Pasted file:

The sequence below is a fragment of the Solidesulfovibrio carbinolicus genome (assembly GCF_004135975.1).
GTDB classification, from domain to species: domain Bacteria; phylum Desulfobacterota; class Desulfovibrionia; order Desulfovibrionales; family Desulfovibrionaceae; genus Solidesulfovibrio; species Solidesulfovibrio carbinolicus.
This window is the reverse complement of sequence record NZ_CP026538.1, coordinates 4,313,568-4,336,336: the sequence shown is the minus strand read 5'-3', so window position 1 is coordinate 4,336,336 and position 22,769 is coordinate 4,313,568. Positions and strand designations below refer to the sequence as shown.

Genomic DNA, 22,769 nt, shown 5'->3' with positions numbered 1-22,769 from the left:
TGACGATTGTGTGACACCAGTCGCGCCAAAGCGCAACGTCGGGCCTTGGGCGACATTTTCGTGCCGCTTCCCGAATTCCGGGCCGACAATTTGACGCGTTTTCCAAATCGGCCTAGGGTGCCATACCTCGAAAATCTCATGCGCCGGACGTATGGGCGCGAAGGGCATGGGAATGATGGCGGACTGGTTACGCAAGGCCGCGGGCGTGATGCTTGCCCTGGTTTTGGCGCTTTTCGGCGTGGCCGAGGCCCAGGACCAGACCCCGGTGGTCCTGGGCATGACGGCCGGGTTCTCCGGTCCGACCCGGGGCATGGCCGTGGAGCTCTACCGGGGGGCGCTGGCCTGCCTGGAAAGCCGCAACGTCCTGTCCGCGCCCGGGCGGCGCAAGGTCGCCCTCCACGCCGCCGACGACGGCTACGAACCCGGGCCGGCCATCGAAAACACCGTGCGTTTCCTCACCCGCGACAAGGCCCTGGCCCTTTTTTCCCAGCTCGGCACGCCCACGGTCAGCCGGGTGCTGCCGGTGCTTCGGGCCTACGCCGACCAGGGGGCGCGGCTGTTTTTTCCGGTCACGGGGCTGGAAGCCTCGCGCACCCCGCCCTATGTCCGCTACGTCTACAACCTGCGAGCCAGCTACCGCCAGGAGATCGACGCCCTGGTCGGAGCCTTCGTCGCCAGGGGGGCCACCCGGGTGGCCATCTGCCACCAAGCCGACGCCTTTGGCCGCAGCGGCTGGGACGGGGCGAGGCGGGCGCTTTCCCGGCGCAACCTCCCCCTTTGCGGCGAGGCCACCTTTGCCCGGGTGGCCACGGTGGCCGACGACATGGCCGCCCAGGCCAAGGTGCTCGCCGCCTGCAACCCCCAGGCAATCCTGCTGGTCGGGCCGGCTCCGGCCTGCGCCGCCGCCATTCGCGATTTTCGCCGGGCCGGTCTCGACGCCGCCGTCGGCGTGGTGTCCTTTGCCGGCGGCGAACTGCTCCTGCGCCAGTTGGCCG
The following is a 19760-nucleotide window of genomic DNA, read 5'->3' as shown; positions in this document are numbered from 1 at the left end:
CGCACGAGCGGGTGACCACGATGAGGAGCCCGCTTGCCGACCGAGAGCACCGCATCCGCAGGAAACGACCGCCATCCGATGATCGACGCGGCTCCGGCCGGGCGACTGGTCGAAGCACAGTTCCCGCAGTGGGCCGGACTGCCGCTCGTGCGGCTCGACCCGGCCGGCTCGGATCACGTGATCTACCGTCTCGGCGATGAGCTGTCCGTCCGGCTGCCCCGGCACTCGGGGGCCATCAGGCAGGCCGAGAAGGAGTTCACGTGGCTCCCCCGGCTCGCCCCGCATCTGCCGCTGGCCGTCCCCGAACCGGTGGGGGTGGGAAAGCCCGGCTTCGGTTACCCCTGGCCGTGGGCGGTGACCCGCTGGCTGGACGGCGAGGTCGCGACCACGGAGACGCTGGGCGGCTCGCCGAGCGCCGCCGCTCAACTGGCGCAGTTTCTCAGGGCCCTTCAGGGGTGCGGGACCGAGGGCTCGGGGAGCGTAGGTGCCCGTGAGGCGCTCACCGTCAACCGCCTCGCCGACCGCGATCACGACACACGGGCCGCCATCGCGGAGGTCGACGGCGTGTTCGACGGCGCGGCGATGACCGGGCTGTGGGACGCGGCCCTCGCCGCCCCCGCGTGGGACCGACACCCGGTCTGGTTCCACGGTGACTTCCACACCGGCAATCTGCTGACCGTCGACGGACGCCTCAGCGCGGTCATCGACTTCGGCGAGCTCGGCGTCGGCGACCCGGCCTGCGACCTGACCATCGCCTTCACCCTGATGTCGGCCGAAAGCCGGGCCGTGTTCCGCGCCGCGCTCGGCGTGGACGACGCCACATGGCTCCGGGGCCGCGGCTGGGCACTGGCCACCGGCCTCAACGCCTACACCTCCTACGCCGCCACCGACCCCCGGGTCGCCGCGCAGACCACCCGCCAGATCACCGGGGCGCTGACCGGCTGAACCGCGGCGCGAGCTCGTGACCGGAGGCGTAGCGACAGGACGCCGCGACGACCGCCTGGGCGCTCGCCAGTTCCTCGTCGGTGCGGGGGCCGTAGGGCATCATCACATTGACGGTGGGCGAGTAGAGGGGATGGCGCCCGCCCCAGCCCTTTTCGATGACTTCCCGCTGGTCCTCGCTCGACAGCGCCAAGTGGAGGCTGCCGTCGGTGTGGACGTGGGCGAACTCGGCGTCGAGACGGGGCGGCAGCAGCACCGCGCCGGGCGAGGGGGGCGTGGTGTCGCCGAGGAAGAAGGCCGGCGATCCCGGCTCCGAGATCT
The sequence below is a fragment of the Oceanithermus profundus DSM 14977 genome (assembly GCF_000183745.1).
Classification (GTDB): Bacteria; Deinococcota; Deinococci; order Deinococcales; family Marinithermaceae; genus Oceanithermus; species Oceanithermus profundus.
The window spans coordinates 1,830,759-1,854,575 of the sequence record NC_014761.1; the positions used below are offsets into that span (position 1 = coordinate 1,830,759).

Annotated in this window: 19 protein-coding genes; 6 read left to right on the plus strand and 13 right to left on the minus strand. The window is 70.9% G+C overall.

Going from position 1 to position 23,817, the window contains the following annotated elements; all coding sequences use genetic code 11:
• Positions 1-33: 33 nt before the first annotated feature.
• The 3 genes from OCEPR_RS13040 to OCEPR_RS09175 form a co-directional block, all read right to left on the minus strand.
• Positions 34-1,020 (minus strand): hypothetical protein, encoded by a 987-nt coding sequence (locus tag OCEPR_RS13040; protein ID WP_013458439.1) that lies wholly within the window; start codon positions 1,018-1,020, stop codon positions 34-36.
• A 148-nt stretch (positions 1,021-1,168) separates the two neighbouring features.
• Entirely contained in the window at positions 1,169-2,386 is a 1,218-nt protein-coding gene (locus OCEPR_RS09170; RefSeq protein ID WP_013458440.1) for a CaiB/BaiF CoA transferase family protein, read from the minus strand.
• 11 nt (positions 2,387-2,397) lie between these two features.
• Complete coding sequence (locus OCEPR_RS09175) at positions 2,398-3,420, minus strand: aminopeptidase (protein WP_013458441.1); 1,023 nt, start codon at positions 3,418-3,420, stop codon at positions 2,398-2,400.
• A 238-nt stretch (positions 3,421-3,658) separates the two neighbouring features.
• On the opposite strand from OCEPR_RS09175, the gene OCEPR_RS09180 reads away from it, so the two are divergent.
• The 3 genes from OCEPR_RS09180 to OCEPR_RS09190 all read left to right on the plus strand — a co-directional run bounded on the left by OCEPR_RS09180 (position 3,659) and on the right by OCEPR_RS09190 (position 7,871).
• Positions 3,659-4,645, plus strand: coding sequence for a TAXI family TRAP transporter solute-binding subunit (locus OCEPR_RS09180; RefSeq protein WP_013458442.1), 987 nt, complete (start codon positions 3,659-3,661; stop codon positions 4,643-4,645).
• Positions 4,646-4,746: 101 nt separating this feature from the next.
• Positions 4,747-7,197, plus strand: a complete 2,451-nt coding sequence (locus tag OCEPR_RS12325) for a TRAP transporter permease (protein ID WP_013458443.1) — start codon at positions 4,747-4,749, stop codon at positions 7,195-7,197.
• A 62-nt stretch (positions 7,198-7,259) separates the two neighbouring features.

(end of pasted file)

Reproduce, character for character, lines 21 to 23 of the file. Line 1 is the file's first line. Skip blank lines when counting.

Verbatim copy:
• On the opposite strand from OCEPR_RS09175, the gene OCEPR_RS09180 reads away from it, so the two are divergent.
• The 3 genes from OCEPR_RS09180 to OCEPR_RS09190 all read left to right on the plus strand — a co-directional run bounded on the left by OCEPR_RS09180 (position 3,659) and on the right by OCEPR_RS09190 (position 7,871).
• Positions 3,659-4,645, plus strand: coding sequence for a TAXI family TRAP transporter solute-binding subunit (locus OCEPR_RS09180; RefSeq protein WP_013458442.1), 987 nt, complete (start codon positions 3,659-3,661; stop codon positions 4,643-4,645).